PROFORMA FOR REGISTRATION OF SUBJECT FOR DISSERTATION
NAME OF THE CANDIDATE AND ADDRESS
Dr. RESHMA NAIK
MARATHA MANDAL’S NATHAJIRAO G HALGEKAR INSTITUTE OF DENTAL SCIENCES AND RESEARCH CENTRE, R.S.NO.47A/2, NEAR K.S.R.P GROUND, BAUXITE ROAD, BELGAUM-590 010.
NAME OF THE INSTITUTION
MARATHA MANDAL’S NATHAJIRAO G HALGEKAR INSTITUTE OF DENTAL SCIENCES AND RESEARCH CENTRE, BELGAUM
COURSE OF STUDY AND SUBJECT
MASTER OF DENTAL SURGERY IN PERIODONTOLOGY
DATE OF ADMISSION TO COURSE
TITLE OF TOPIC
DETECTION OF SPIROCHETES AND TREPONEMA DENTICOLA IN PERIODONTAL HEALTH AND DISEASE BY COMPARING MICROSCOPY AND POLYMERASE-CHAIN REACTION TECHNIQUES – AN INVITRO STUDY
Brief resume of intended work :
6.1 Need for study :
Periodontal disease is an ecogenetic multifactorial disease, characterized by interaction between pathologic bacteria and the host defense mechanism which eventually leads to periodontal destruction and tooth loss.
The Oral Spirochetes are often the dominant bacterial types observed in diseased periodontal sites and yet they are less studied and understood members of plaque flora.1
This dearth of knowledge relative to oral spirochetes reflects the difficulty in isolating and cultivating;1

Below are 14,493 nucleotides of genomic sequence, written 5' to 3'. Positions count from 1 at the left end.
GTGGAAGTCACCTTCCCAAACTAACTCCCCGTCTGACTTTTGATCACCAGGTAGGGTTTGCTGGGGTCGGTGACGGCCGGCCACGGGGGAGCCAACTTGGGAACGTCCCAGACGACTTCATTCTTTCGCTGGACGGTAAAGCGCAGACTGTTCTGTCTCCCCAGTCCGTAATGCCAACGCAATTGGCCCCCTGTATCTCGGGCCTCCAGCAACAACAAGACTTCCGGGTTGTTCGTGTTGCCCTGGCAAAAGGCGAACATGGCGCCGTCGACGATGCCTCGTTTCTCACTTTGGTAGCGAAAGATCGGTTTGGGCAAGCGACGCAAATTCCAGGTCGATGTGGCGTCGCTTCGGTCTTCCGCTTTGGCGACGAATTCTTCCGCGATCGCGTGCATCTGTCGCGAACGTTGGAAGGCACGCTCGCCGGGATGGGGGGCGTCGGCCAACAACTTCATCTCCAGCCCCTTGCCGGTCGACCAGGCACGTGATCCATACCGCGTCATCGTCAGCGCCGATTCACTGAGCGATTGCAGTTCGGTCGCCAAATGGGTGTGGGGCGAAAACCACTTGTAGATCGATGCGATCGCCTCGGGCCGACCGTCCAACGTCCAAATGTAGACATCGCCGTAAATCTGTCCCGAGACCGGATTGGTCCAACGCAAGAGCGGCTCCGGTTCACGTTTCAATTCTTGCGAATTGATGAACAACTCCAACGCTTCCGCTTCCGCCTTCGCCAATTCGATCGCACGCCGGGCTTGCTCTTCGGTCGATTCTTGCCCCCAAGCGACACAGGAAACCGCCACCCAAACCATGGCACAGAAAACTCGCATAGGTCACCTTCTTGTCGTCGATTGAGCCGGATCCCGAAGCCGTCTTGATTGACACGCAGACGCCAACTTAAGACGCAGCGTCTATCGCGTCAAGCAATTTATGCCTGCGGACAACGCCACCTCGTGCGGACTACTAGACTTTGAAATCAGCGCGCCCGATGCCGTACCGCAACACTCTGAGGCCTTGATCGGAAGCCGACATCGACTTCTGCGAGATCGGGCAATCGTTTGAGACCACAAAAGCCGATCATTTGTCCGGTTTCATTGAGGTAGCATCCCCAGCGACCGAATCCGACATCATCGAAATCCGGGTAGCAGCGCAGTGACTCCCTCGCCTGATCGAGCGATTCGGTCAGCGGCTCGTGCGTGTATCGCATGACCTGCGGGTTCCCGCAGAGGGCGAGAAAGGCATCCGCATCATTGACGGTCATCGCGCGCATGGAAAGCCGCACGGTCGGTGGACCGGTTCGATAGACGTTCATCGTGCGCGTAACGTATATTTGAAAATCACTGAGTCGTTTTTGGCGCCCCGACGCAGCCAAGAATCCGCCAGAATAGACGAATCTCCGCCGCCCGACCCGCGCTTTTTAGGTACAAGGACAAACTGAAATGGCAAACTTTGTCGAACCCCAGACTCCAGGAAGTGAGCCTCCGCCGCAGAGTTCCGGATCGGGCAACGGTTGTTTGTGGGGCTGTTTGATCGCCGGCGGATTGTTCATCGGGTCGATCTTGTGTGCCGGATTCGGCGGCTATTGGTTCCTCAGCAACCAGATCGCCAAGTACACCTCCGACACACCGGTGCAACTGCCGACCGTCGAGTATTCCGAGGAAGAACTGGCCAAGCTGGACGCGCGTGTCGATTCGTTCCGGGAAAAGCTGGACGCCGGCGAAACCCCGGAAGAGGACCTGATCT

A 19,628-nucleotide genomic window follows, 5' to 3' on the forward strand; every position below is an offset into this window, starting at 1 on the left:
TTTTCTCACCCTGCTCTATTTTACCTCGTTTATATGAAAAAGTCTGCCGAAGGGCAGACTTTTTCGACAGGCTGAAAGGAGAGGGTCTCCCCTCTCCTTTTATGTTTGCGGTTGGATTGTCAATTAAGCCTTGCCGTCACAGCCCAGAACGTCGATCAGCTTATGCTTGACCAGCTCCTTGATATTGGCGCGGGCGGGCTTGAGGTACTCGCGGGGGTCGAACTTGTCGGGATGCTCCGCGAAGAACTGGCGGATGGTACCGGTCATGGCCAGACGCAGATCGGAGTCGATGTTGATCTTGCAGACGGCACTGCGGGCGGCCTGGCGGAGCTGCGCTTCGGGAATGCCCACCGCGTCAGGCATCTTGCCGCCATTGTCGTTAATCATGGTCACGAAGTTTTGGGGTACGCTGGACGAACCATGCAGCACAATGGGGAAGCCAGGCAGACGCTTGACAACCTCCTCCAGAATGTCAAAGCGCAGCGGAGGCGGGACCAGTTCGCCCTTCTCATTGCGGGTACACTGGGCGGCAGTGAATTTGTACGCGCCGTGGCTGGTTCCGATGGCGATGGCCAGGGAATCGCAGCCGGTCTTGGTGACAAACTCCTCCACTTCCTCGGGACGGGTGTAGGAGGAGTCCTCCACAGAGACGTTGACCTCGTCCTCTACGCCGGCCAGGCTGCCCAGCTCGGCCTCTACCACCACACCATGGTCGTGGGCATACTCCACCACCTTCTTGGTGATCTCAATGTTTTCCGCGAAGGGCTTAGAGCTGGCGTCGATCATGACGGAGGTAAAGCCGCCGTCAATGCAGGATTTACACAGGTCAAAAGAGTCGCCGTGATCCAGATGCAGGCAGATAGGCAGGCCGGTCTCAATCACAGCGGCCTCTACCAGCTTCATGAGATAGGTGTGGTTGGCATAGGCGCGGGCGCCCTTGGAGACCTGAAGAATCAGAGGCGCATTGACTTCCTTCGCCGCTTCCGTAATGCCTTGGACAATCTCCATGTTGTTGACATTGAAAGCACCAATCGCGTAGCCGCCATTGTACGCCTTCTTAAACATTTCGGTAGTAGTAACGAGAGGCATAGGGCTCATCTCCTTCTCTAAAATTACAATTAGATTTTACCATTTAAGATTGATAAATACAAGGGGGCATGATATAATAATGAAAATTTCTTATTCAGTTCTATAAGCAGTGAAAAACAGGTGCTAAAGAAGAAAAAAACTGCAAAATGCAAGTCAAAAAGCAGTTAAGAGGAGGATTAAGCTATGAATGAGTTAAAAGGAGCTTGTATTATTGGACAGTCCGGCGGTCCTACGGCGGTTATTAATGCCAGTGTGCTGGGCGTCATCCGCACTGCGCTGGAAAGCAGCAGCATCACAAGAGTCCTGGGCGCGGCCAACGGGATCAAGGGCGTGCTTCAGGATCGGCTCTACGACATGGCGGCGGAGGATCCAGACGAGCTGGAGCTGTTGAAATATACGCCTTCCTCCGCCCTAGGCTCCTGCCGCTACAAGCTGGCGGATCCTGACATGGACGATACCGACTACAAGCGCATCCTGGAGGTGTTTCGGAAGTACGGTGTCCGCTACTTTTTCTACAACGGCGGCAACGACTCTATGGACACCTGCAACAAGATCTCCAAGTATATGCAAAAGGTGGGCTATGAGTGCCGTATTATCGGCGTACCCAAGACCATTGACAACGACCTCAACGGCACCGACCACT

- In cultivation methods Spirochetes being relatively fastidious
barely showed up in count data.2
- As spirochetes are delicate organisms relative to other bacterial
types found in dental plaque, this affects their isolation as they are
Also no systematic studies have been conducted on association of spirochetes in periodontal diseases in India. And as the prevalence of microorganisms vary depending on the geographical distribution, food habits and immune response of an individual/population, hence the need of the study.
6.2 Review of Literature:
G C Armitage, W R Dickinson, R S Jenderseck, S M Levine, & D W Chambers (1982):- studied the relationship between the percentage of subgingival spirochetes and severity of periodontal disease. The correlations between various clinical assessments of inflammatory periodontal disease and percentage of motile bacteria in subgingival flora of sites representing widely varying states of periodontal disease was studied using Dark field microscopy and they found, Clinically healthy sites harboured much lower percentage of motiles than did clinically diseased sites, also percentage of spirochetes increased with greater severity of periodontal disease. And most of the observed variation in the percentage of motile bacteria could be accounted for by variations in the percentage of spirochete.3
Lloyd G Simonson, Charles Goodman, John J Bial and Harold E Morton (1988):- Estimated quantitatively, relationship of Treponema denticola to severity of periodontal disease. They presented the first quantitative evidence of a positive relationship between a specific spirochete and the morbidity of periodontitis. The specific spirochete found was serotype of Treponema denticola.
A biotin-avidin ELISA procedure was developed with a monoclonal antibody specific for a serovariety of Treponema denticola. They concluded that Treponema denticola was present at significantly elevated levels in plaque samples collected from deep-pocket sites of patients with severe periodontitis relative to healthy control groups with moderate disease.4